Trading With Focus

A topic that has arisen in recent conversations with traders is the importance of focusing on what has been making you money and sizing up those trades, rather than taking many kinds of trades throughout the day or week and watering down your edge.  So often, the difference between profitability and unprofitability is eliminating marginal trades and trading more confidently with our core strengths.  Perhaps most damaging in taking those marginal trades is that we don't accumulate those small wins that allow us to go after larger ones.  It's difficult to build confidence when oscillating between winning on good trades and throwing money away on so-so ones.

A great way of focusing is writing down every component of your best trades.  That comes from studying your winners over a representative period of time.  How does the market or instrument set up for your best trades?  How do you make your best entries?  How do you optimally size positions?  How do you know whether or not to get bigger or smaller in the trade as it unfolds?  When, where, and why do you stop out or take profits?

When you write something down and read it and reread it daily, you cement it in your mind.  As I stress in the recent book, you turn your best practices into robust processes.  But they are *your* processes, derived from *your* success; not something handed down by a would-be guru.  When your best practices become so automatic that they are a fundamental part of who you are and what you do, then you are ready to test out other trading with modest risk and find other rabbits worth chasing.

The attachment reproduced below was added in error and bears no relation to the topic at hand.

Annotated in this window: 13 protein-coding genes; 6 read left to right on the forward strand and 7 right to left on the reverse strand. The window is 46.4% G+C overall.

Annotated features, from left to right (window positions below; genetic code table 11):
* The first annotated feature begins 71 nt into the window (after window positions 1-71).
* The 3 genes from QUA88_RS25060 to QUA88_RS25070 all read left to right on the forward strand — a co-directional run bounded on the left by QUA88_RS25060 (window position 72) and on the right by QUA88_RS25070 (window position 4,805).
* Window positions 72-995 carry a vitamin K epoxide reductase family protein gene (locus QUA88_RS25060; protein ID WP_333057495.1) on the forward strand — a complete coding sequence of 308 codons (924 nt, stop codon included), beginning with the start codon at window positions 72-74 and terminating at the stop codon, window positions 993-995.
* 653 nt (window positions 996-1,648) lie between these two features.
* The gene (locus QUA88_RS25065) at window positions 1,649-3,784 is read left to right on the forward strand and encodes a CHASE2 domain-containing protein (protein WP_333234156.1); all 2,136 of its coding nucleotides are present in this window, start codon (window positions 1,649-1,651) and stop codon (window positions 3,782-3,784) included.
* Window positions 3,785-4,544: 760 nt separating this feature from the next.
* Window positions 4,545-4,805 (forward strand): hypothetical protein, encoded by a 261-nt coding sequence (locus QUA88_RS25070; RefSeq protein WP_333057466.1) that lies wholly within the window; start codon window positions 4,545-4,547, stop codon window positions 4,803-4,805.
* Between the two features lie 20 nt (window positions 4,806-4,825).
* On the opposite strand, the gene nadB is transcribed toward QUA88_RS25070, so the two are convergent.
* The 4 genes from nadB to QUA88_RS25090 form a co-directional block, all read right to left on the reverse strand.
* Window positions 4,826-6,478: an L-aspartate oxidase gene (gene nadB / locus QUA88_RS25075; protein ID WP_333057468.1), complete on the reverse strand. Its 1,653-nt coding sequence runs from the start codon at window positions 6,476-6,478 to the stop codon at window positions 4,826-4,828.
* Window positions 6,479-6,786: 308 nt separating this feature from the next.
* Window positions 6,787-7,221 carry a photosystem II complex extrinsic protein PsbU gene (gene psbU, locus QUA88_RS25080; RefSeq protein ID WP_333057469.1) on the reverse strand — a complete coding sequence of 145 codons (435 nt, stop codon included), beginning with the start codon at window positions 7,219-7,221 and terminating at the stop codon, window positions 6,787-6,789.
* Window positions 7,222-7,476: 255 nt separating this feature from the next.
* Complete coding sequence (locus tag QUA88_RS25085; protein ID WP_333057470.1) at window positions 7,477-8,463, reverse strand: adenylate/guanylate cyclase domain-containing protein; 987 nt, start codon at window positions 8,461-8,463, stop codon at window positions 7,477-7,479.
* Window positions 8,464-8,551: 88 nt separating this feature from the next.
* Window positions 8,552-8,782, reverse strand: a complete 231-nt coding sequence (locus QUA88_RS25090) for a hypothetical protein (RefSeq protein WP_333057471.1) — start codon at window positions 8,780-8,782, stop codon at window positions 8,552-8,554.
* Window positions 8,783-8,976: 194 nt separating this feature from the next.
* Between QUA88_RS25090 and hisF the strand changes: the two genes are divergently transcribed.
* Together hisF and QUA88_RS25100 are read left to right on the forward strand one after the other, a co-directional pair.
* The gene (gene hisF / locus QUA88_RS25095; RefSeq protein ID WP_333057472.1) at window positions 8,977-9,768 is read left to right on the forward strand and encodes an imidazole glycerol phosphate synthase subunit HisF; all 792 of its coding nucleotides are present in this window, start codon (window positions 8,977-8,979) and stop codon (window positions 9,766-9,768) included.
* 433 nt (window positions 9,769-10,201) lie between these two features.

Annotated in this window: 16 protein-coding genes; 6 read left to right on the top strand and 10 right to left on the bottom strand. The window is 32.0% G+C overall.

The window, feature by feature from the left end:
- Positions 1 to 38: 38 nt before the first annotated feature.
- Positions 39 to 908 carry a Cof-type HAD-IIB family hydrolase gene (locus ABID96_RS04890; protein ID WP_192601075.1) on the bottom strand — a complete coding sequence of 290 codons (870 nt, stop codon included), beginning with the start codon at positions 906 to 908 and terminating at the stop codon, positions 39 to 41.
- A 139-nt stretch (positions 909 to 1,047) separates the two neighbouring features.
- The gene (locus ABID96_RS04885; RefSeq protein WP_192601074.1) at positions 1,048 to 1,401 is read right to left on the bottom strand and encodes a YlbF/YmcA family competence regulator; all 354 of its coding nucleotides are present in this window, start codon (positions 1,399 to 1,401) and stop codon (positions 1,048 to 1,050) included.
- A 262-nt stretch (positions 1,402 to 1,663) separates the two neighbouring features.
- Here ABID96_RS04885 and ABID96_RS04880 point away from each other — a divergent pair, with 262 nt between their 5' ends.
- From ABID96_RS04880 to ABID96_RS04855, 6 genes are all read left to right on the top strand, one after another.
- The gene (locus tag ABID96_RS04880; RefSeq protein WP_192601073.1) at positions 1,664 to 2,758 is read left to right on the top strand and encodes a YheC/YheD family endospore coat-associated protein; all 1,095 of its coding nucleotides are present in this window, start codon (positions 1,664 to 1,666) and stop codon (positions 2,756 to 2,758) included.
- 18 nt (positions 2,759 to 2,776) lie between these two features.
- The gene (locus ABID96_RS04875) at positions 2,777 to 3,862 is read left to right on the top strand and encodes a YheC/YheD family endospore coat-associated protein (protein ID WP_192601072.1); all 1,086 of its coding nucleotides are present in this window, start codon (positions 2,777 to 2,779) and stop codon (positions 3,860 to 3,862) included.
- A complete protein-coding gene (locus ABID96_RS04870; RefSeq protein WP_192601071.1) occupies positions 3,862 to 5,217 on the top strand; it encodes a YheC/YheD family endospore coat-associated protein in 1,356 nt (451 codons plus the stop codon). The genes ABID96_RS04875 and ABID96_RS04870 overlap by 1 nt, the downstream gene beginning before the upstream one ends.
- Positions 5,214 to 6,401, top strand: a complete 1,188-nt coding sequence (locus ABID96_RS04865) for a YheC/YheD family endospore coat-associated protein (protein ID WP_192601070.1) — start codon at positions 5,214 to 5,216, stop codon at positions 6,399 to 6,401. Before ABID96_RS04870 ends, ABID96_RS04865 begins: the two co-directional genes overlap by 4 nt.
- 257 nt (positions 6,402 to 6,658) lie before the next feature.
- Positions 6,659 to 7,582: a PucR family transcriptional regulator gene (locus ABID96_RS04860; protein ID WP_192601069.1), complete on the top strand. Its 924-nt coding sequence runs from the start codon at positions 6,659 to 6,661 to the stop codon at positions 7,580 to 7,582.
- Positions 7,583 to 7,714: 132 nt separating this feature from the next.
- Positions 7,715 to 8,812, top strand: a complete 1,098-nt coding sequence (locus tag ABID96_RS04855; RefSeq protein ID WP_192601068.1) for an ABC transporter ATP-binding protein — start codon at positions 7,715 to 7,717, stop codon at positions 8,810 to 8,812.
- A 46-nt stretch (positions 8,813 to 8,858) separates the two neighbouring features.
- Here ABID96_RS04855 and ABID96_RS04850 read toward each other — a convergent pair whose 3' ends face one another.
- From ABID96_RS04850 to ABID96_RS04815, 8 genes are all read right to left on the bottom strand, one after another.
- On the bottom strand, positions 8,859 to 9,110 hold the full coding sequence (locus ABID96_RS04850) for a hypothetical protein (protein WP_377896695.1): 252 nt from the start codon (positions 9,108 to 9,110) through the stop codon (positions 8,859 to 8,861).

Many traders have the ability to win and indeed would be winners if they grounded themselves in their best practices.  Instead, they lose focus--often out of frustration--and chase one rabbit after another, catching nothing in the end.  A major turn in trading psychology is getting to the point where losing increases your focus, rather than erodes it.

Further Reading:  Building Your Trading With a Solution Focus